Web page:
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Lytro Eyes Opportunities Beyond Photography

The company says its new flavor of imaging could be used in a variety of other fields, such as microscopes and security gear.

Ina Fried

Imaging startup Lytro, best known for its cameras that allow photos to be endlessly refocused, says it is starting to explore opportunities beyond the traditional photography market, and it’s looking for partners.

The company is releasing the first part of what it calls a “Lytro Platform,” which will allow the company’s light-field technology to be used in other areas, such as government, medical imaging and security.

“This is us continuing to deliver on our long-term vision of enabling anything with a lens and a sensor to use light-field technology,” Lytro CEO Jason Rosenthal said in an interview. He said that the Lytro developer kit is the company’s answer to the many requests it has gotten from companies in other imaging areas to use the company’s technology.

Among the first outside customers for the Lytro technology is NASA, which is considering a range of possible uses of light-field photography, including potentially sending such cameras into space on future interplanetary flights. Lytro is also working with several other companies and has seen interest in other areas, such as self-driving cars.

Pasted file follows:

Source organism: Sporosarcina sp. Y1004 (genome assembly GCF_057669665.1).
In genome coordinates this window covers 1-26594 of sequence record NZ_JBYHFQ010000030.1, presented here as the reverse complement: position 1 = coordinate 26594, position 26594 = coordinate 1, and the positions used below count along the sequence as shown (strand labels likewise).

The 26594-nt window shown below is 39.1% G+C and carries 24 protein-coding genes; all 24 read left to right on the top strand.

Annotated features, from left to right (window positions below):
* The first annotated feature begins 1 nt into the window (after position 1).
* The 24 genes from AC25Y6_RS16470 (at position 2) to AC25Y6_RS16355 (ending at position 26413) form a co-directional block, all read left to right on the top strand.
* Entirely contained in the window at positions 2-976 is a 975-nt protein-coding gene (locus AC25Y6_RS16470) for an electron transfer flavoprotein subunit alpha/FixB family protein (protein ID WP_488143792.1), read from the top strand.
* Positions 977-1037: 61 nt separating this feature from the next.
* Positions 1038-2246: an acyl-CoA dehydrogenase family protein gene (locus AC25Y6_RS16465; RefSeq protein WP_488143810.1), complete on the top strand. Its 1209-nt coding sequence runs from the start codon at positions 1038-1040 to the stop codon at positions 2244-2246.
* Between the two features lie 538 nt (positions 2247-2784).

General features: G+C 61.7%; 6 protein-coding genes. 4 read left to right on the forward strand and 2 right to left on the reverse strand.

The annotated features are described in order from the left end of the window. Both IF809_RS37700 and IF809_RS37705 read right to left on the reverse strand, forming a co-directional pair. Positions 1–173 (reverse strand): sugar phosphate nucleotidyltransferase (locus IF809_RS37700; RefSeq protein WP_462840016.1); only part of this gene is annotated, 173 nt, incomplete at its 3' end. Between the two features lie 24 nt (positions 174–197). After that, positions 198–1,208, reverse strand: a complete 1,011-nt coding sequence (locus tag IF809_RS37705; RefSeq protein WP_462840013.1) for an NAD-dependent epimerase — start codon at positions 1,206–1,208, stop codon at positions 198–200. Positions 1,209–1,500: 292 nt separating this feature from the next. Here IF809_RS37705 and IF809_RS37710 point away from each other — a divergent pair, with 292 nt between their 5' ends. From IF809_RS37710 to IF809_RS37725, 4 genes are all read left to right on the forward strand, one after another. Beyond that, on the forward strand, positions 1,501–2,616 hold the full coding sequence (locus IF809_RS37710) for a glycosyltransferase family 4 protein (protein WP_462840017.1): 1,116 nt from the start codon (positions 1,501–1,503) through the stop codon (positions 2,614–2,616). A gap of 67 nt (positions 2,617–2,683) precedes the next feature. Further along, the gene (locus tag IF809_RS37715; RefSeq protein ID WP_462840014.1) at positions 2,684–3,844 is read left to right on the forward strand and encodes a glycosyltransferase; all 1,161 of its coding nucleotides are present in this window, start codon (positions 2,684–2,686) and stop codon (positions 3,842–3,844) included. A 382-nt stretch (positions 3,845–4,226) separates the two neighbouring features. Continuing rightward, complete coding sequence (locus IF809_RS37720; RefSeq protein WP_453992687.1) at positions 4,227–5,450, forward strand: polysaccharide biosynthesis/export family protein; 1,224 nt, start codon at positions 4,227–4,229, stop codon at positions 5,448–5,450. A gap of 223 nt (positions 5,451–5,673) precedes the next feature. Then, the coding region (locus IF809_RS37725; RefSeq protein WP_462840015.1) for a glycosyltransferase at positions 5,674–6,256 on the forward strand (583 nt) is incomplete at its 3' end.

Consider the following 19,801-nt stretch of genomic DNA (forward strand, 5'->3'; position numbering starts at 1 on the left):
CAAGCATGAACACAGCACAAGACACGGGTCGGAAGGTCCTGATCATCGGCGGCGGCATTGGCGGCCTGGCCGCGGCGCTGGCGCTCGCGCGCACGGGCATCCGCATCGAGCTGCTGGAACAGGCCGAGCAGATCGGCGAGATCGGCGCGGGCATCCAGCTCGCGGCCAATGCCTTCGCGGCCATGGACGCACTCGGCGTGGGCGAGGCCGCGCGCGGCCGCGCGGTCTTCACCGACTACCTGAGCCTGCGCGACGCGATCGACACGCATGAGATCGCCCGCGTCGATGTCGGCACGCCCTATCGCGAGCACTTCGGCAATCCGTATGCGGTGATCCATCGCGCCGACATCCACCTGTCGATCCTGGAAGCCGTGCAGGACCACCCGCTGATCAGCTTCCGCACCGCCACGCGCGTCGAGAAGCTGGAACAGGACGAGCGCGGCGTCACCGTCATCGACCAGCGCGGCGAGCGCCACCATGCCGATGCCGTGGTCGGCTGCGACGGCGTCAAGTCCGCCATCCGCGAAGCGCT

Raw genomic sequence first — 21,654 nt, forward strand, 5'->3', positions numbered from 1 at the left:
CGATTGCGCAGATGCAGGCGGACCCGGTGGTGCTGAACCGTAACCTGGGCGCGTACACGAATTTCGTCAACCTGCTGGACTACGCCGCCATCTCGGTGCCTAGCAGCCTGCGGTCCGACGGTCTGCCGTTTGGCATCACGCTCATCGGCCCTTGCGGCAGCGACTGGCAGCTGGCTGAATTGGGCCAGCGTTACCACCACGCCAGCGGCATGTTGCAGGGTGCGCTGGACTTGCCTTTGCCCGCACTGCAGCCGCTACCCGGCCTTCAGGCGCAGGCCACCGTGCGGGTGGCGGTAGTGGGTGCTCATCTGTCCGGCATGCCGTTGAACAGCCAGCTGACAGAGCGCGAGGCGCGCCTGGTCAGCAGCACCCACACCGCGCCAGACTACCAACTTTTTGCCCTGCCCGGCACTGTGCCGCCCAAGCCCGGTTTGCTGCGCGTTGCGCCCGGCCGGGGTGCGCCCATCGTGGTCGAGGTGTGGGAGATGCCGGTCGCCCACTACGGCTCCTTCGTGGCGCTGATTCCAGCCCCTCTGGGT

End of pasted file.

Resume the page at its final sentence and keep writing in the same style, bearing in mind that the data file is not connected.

The startup has been lauded for its technology, but it remains a tiny niche in the photography hardware market — part of the challenge it has faced by going it alone in a market dominated by giants such as Canon and Nikon.

Lytro released its second-generation camera, the Illum, earlier this year. Late last year, the company raised $40 million in additional financing to pursue its efforts.

Rosenthal didn’t reveal its sales figures, but said the company has sold tens of thousands of Illum cameras. “It’s done phenomenal,” he said.

He was quick to add that Lytro remains primarily a camera company focused on changing traditional photography.

“We are hard-core and heads down on multiple successive generations of Lytro products,” he said.

This article originally appeared on Recode.net.